Science in Christian Perspective
Robert D. Knudsen, Th.M.
From: JASA 6 (December 1954): 17-18.
It is without hesitation that I interrupt the series of columns I was planning on faith and culture to give honor to a great figure in Christian scholarship, Dr. Josef Bohatec of Vienna.
I shall never forget the evening I had the privilege of attending the exercises for the 70th anniversary of the Free University of Amsterdam, where Bohatec, long known for his profound and extensive erudition, received another degree, the honorary doctorate in law. In Holland the honorary doctorate is not achieved as easily as here. Though it is not always given as the direct reward for scholarly work, it is really much harder to attain than an "earned" degree. One who is considered for a degree honoris causa must be a person of great accomplishments. Knowing what a scholarly reputation belonged to this man, I was deeply moved to hear the expression of deep Christian faith which pervaded and exalted his every statement. This was not the tinny blasting of a calliope but the fullthroated peal of a great organ.
Bohatec was born on January 26, 1876. He studied at the university of Vienna, Prague, Halle, Rerlin, and Erlanger. His fields of interest were many, for he studied in theology, philosophy, classical and German philology, and jurisprudence. In 1916 he became professor ordinarius at the University of Vienna. He died on June 6, 1954.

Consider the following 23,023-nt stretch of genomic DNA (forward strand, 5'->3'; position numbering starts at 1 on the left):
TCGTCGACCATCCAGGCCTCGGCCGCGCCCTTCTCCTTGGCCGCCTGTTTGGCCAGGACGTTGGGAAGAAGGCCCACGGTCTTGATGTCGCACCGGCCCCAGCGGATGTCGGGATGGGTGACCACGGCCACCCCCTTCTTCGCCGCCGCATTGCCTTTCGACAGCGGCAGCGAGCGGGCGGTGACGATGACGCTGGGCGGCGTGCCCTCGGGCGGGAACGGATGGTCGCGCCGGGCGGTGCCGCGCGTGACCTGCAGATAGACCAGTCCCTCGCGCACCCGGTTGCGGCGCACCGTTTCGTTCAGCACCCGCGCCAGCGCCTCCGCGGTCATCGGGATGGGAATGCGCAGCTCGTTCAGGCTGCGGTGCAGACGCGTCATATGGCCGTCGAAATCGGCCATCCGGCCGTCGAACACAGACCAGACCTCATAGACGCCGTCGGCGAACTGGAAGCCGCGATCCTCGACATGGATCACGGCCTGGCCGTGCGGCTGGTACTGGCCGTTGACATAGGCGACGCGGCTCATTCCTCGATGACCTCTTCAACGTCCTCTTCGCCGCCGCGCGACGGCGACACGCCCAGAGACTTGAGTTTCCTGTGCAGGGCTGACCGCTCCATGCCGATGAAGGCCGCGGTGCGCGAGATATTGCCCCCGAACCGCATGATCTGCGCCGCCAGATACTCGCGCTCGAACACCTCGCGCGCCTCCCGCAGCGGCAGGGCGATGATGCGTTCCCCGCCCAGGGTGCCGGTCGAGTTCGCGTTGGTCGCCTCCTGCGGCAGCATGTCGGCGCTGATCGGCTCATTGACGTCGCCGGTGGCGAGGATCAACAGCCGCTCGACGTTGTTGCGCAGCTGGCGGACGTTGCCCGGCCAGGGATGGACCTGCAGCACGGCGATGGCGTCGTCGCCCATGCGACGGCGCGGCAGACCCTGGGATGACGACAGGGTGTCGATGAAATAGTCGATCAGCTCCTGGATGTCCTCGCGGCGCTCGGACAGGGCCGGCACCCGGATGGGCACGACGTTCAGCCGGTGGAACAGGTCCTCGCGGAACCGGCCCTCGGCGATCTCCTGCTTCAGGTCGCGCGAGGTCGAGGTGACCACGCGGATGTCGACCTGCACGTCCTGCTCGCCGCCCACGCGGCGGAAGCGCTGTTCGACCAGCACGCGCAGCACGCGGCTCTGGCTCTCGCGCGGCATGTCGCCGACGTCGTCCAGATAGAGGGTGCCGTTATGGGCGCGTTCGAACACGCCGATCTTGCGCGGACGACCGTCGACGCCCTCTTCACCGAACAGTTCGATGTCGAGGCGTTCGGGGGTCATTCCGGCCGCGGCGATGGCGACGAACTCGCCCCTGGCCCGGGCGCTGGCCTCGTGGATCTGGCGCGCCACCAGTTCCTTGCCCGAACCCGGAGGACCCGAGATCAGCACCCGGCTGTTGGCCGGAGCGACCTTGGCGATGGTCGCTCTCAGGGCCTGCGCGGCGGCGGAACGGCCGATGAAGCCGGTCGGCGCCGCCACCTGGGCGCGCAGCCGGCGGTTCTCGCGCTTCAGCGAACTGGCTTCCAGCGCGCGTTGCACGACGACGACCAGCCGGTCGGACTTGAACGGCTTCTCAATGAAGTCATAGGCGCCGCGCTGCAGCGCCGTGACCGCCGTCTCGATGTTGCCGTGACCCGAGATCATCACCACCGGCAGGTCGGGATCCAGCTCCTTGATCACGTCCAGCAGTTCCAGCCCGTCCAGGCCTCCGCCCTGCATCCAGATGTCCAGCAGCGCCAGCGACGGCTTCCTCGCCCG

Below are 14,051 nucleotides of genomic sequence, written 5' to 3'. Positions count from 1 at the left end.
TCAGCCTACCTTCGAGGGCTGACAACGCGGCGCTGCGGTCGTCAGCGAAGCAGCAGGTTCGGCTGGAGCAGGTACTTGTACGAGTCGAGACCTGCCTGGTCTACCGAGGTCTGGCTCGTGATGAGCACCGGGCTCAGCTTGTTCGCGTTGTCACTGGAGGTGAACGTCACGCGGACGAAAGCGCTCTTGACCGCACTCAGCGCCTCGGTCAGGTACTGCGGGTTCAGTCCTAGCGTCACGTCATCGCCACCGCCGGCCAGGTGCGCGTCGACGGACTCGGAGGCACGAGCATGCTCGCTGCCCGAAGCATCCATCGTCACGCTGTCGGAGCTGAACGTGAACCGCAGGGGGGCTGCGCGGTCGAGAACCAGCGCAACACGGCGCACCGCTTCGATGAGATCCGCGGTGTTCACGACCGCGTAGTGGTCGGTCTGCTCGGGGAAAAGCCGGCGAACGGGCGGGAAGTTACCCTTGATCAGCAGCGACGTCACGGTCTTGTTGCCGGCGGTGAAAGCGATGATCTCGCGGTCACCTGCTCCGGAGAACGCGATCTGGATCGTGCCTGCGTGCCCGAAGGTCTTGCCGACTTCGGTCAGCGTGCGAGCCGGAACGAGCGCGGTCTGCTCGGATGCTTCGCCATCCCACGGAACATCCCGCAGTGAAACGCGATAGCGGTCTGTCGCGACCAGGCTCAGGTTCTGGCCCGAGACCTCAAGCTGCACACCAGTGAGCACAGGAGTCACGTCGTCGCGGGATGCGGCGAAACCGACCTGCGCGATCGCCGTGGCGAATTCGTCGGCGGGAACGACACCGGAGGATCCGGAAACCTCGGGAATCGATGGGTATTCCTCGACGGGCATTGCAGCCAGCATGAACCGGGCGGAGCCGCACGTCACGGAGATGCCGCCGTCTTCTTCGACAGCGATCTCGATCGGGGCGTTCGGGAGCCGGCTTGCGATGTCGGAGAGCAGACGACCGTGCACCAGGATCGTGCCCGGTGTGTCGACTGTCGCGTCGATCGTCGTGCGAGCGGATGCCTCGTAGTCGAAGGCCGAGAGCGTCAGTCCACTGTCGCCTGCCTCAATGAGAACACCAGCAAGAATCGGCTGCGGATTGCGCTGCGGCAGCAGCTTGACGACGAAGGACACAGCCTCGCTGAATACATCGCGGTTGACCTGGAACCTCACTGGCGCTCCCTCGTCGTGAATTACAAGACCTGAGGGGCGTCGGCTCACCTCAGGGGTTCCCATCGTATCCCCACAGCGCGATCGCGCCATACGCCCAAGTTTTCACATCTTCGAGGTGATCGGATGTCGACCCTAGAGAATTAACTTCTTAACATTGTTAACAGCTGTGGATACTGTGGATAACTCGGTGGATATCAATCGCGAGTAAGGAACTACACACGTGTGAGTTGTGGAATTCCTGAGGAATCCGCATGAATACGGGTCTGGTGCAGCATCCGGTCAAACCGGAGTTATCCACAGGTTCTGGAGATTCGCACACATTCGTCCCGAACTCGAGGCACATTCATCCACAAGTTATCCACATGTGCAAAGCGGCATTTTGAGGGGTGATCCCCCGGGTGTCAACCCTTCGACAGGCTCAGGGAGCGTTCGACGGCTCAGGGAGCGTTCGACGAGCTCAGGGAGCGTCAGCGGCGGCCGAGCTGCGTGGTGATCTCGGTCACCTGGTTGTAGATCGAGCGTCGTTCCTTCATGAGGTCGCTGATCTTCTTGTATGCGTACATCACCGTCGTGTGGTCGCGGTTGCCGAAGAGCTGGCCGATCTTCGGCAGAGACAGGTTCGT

Though from the very first Bohatec showed the signs of universal learning, his major field of study was the original sources concerning Calvin's life and work. Here his natural gifts as a historian and his wide knowledge combined to earn him the reputation of being the best informed person on Calvin in our time.
Bohatec's work was pursued with broad sympathetic understanding, with strong methodological rigor, and with minute examination of the original sources. For this reason he was able to throw many well studied subjects into a new light. His scholarly reputation became very widespread with the publication of his Calvin's Lehre von Staat und Kirche. Here he showed the defects in the foundations of Troeltsch's The Social Teachings of the Christian Church, where Troeltsch deals with the social views of Calvin and the other reformers.
Bohatec was not an original philosopher, though be did publish some works in that field. His approach to philosophy was, however, largely through his own f ield of history. As an example of his philosophical work is the massive, Die Religionsphilosophie Kants in der Religion innerhalb der Grensen der bloszen Vernunft. With his typical thoroughness he was able here to throw new light on the development of Kant's thought.
In the field of jurisprudence in addition to smaller works he published his well-known, Calvin und das Recht, and in 1938 his "Calvin et la proc6dure civile i Geneve," Revue historique de droit francais etranger. In his juridical work he showed a tremendous grasp of the complicated situation in law in Calvin's time.